The Pantanal is a paradise for bird watchers and photographers. WIth over 600 species to see, you can be assured of variety. The dry season gatherings of wading birds as they feast on fish and crustaceans trapped in the shrinking water holes is an annual spectacular to see.
Modern South America lacks mega-fauna on the scale of Africa - but it makes up for this in diversity. You'll find some of the most beautiful and renowned species, such as the Hyacinth Macaw and Toco Toucan. This diversity occurs due to the Pantanal being located at the confluence of several other ecologically-important regions (such as the Amazon forest, Brazilian tableland plateau, the cerrado, and Paraguayan/Bolivian Chaco).
The diversity is also due to the wide range of environments and landscapes occurring within the Pantanal itself. Rather than being a ubiquitous wetland, it also contains large rivers, grasslands, dry forest, and high stony hills and outcrops. Although there is some competition between species, many also survive in parallel by exploiting different foods and different niches.
ROSEATE SPOONBILL (Platalea ajaja)
The Roseate Spoonbill is common throughout the wetlands of Latin America. It's range extends from the Florida Everglades. It's closest relatives are the Yellow Spoonbill and Royal Spoonbill found in Australia, New Zealand and the Pacific. They reach around 70cm in length, with a 1.3m wing span. Like American flamingos (and Amazon river dolphins), their distinctive pink colour is primarily a result of the crustaceans in their diet - and their colour ranges from light pink through to bright magenta depending on their location and food sources. In the Pantanal region, a medium pink colour is most common. The colour is strongest on the underside of their wings - so is most noticeable on birds in flight. Spoonbills are wading birds which prefer shallow water. They can commonly be found near small lakes, ponds, and streams - alongside herons and Jabiru Storks (Tuiuiú). Large numbers typically gather together in the dry season, taking advantage of the fish or other aquatic life trapped in shallow drying pools. Spoonbills feed by sweeping their bill through the water from side to side - eating crustaceans, inserts, and very small fish or amphibians. They're generally seen together in small flocks.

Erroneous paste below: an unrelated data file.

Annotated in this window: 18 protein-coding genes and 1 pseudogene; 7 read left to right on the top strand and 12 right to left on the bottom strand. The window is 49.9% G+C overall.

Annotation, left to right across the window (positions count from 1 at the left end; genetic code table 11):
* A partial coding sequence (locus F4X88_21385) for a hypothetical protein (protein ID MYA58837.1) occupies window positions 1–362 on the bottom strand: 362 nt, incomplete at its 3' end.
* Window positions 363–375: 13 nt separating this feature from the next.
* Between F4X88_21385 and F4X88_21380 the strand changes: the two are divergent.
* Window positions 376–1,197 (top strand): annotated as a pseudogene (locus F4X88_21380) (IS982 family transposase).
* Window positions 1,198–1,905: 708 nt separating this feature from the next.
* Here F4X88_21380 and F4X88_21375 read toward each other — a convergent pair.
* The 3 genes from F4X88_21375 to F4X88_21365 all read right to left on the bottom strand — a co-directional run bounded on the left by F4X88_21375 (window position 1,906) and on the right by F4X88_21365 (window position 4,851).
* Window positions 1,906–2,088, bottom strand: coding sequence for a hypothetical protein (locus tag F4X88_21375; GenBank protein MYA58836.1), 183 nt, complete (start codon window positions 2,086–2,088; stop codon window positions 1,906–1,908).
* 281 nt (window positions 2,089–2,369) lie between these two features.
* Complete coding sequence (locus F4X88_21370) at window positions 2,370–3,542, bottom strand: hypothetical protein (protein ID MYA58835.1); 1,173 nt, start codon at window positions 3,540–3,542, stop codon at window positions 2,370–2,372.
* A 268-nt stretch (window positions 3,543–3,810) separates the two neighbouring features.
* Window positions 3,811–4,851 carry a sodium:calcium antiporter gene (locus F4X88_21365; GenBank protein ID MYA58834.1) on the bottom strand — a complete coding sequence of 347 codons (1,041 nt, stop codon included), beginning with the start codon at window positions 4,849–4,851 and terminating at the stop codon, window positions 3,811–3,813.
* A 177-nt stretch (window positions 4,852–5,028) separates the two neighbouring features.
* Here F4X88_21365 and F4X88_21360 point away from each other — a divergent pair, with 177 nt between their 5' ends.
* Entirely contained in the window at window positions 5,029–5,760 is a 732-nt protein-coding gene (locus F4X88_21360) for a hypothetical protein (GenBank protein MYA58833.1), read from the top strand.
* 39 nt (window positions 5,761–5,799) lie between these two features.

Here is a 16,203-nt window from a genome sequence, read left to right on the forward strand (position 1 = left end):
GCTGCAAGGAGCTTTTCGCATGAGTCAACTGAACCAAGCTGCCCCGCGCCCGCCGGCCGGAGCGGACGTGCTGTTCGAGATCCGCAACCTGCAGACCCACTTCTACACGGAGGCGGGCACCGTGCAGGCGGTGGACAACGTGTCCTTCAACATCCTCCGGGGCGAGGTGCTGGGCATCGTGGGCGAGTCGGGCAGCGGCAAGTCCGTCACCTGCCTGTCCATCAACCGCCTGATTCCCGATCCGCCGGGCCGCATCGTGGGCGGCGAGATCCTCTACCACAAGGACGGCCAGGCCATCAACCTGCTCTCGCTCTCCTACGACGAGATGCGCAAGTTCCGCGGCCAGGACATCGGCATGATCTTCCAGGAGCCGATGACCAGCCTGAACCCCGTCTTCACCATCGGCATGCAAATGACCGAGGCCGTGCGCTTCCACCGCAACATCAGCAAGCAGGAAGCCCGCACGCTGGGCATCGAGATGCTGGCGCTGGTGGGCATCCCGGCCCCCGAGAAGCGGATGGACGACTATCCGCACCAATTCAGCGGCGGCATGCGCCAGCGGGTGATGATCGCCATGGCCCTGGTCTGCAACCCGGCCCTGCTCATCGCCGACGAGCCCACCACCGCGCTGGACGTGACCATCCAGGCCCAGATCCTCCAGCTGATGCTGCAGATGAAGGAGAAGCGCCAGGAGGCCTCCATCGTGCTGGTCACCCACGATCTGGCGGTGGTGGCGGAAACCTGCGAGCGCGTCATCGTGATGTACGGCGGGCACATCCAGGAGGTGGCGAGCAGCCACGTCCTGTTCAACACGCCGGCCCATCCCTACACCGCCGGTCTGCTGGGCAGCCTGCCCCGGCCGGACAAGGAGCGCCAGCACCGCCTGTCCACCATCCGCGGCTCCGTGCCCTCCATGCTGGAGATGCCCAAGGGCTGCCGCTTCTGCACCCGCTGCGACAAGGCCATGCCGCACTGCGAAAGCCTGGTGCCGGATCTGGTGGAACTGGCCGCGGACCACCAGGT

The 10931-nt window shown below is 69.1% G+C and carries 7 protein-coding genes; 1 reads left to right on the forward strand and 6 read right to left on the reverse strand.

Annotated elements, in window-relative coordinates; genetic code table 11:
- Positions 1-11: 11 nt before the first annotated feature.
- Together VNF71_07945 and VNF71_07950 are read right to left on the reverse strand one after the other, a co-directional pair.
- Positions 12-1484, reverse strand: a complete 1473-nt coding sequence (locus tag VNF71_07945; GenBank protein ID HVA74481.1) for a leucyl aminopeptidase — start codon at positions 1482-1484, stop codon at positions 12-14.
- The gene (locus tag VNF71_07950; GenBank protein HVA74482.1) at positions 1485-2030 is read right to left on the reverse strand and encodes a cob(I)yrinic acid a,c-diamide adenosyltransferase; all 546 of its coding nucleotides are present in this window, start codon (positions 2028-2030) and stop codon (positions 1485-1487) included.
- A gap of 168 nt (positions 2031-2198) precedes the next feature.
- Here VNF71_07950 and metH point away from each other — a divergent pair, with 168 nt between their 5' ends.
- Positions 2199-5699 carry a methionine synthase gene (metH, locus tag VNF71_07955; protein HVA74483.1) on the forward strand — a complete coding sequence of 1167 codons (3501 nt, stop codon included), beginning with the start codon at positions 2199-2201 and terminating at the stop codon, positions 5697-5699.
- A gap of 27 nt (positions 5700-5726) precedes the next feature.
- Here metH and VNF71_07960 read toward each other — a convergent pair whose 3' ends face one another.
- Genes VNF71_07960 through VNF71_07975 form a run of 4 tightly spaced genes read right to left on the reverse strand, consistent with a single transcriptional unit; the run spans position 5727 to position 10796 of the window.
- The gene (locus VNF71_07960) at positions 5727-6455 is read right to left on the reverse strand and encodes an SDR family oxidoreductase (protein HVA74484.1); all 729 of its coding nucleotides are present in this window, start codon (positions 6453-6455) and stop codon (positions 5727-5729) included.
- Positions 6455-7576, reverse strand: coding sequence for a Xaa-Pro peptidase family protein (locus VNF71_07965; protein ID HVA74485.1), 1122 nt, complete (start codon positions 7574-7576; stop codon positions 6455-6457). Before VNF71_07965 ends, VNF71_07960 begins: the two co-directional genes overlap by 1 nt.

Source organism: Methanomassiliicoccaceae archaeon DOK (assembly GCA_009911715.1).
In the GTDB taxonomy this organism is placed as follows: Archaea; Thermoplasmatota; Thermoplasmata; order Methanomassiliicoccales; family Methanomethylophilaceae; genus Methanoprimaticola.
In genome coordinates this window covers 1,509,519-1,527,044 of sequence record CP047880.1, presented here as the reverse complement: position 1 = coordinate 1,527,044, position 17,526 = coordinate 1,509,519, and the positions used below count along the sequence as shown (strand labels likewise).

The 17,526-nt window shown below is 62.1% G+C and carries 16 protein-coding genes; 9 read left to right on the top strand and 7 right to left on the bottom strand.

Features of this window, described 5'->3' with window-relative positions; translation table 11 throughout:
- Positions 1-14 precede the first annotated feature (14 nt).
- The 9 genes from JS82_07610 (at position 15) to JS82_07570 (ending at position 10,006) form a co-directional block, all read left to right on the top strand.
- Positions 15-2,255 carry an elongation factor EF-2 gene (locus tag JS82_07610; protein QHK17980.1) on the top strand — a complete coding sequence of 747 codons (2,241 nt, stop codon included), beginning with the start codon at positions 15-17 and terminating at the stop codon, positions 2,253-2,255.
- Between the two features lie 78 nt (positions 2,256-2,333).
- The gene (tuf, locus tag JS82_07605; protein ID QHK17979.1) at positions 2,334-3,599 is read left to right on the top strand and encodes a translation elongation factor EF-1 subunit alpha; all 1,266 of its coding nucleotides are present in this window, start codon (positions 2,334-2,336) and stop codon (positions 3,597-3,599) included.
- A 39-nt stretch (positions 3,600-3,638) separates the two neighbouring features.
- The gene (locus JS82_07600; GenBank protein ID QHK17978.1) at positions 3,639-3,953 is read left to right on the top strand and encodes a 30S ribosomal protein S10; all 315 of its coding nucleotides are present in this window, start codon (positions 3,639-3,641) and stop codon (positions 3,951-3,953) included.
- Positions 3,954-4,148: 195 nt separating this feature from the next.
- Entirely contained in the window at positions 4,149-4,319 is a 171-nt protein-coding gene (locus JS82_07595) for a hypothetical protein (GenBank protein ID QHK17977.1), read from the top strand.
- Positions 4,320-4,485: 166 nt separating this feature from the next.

Banner image: Roseate Spoonbill (Shutterstock/David Watkins).
Footer images: Tuiuiú, Turkey Vulture(Andrew Mercer); Amazon Kingfisher (Shutterstock/Ecoventurestravel)